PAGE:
To Richard Hartshorne1
[New York, March 23, 1803]
I understand that our Supreme Court has decided that the Plaintiff is liable to the Sheriff for his poundage. The agents of Mr. Sansom are therefore to pay the above.2
Mr. Richard Hartshorne
ALS, Columbia University Libraries.
1. Hartshorne, a New York City merchant, was acting as agent for Philip Sansom, a London merchant, who was bringing suit against the New York mercantile firm of Robert Murray and Company. In 1796 Hartshorne retained H as solicitor and counselor for Sansom. An entry in H’s Law Register, 1795–1804, reads:
|Robert Murray||C. I. Bogert|
|James V. Murray|
|George W. Murray|
|& John R. Wheaton”|
(D, partially in H’s handwriting, New York Law Institute, New York City). Cornelius I. Bogert was a New York City lawyer.
An entry in H’s Cash Book, 1795–1804, under the date of September 14, 1796, reads: “received of V Robert Murray & Co 10” (AD, Hamilton Papers, Library of Congress).
For additional information concerning this case, see Goebel, Law Practice description begins Julius Goebel, Jr., and Joseph H. Smith, eds., The Law Practice of Alexander Hamilton: Documents and Commentary (New York and London, 1964– ). description ends , forthcoming volumes.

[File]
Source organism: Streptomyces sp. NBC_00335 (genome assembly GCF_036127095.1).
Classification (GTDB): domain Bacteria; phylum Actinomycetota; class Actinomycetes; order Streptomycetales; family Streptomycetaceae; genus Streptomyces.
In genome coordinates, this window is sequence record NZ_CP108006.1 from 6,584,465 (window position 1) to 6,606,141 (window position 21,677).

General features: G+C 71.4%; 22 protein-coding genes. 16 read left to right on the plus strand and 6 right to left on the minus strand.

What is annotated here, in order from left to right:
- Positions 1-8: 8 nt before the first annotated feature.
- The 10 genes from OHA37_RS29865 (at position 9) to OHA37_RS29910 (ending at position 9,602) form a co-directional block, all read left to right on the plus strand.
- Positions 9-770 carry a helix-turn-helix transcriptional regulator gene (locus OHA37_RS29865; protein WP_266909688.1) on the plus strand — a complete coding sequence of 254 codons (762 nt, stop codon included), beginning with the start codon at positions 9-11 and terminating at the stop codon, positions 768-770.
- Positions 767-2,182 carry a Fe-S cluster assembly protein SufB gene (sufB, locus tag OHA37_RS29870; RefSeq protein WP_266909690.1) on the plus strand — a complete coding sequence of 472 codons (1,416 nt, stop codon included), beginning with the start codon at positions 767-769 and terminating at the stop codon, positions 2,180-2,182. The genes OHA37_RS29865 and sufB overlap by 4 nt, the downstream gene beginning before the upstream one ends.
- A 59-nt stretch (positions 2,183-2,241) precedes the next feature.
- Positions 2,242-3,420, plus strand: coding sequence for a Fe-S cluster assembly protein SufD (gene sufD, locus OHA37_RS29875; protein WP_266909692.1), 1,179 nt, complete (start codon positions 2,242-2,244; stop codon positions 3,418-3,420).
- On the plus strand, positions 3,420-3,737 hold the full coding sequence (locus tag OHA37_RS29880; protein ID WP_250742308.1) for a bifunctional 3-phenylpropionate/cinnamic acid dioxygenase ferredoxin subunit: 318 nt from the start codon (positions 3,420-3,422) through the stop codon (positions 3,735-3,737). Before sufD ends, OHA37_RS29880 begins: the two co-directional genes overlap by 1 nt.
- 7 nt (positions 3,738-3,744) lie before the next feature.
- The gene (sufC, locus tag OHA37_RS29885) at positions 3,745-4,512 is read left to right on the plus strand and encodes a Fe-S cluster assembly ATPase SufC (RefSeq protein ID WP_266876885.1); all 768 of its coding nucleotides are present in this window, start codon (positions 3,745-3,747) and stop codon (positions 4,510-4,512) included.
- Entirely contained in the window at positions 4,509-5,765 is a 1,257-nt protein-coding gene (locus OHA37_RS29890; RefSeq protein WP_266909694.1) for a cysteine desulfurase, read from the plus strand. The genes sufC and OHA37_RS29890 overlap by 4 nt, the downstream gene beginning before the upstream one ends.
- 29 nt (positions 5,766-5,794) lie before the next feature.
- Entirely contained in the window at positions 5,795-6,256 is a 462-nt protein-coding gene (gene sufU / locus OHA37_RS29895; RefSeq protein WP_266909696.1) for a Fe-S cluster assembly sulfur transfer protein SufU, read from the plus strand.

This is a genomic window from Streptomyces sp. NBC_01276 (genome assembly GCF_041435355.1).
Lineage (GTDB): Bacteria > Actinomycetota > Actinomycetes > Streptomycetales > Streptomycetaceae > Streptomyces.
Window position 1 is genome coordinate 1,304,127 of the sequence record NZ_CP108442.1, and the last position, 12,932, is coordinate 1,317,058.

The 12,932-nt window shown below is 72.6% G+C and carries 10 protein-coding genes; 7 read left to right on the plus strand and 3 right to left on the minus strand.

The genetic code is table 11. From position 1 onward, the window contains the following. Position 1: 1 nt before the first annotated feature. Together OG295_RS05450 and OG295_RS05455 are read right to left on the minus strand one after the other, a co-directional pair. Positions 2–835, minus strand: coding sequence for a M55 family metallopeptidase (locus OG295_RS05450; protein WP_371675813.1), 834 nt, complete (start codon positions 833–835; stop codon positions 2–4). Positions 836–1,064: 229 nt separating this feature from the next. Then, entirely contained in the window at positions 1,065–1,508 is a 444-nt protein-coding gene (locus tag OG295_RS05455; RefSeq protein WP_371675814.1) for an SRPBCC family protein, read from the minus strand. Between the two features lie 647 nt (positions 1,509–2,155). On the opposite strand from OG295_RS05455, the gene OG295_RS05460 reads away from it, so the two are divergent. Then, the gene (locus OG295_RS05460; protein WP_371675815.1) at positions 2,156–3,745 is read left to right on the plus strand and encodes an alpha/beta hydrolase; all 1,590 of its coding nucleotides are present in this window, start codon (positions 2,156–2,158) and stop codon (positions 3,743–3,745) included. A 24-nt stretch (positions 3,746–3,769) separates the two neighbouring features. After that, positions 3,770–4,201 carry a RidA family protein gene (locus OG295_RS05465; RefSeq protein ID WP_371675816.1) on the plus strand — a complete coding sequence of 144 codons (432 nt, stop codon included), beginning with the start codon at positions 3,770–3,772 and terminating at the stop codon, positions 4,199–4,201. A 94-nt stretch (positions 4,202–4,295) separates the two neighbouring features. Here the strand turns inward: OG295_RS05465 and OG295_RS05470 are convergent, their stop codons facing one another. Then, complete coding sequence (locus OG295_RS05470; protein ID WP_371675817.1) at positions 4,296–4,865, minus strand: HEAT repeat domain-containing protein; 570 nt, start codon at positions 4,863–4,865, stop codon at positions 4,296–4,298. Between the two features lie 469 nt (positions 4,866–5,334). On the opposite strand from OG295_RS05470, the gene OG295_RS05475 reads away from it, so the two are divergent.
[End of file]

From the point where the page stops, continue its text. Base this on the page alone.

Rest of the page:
2. H wrote the letter printed above at the bottom of the following document:
“New York April 1797
Mr. Philip Sampson to Jacob Jn. Lansing Dr
To poundage on a Casa issued by Alexander Hamilton Esqr. vs Robert Murray on £8229–6–10
£104–2–3” (D, Hamilton Papers, Library of Congress).
Jacob John Lansing, who had been sheriff from September 29, 1795, to December 28, 1798, received the poundage. Lansing’s receipt, written below H’s note to Hartshorne printed above, reads: “Recd. Newyork the 19th January 1804 of Richd. Hartshorne one Hundred and four pounds ⅔ N. york Currency in full for the above claim of poundage for a Judgment obtained in the name of Philip Sansom against Robert Murray & Co. in the Supreme Court of this State
Jacob Jn Lansing
Late Sheriff of the
City & County of New York
218 Wm Street” (DS, Hamilton Papers, Library of Congress).
Poundage is defined as “an allowance to the sheriff of so much in the pound upon the amount levied under an execution” (Henry Campbell Black, Black’s Law Dictionary: Definitions of the Terms and Phrases of American and English Jurisprudence, Ancient and Modern [St. Paul, Minnesota, 1951], 1332).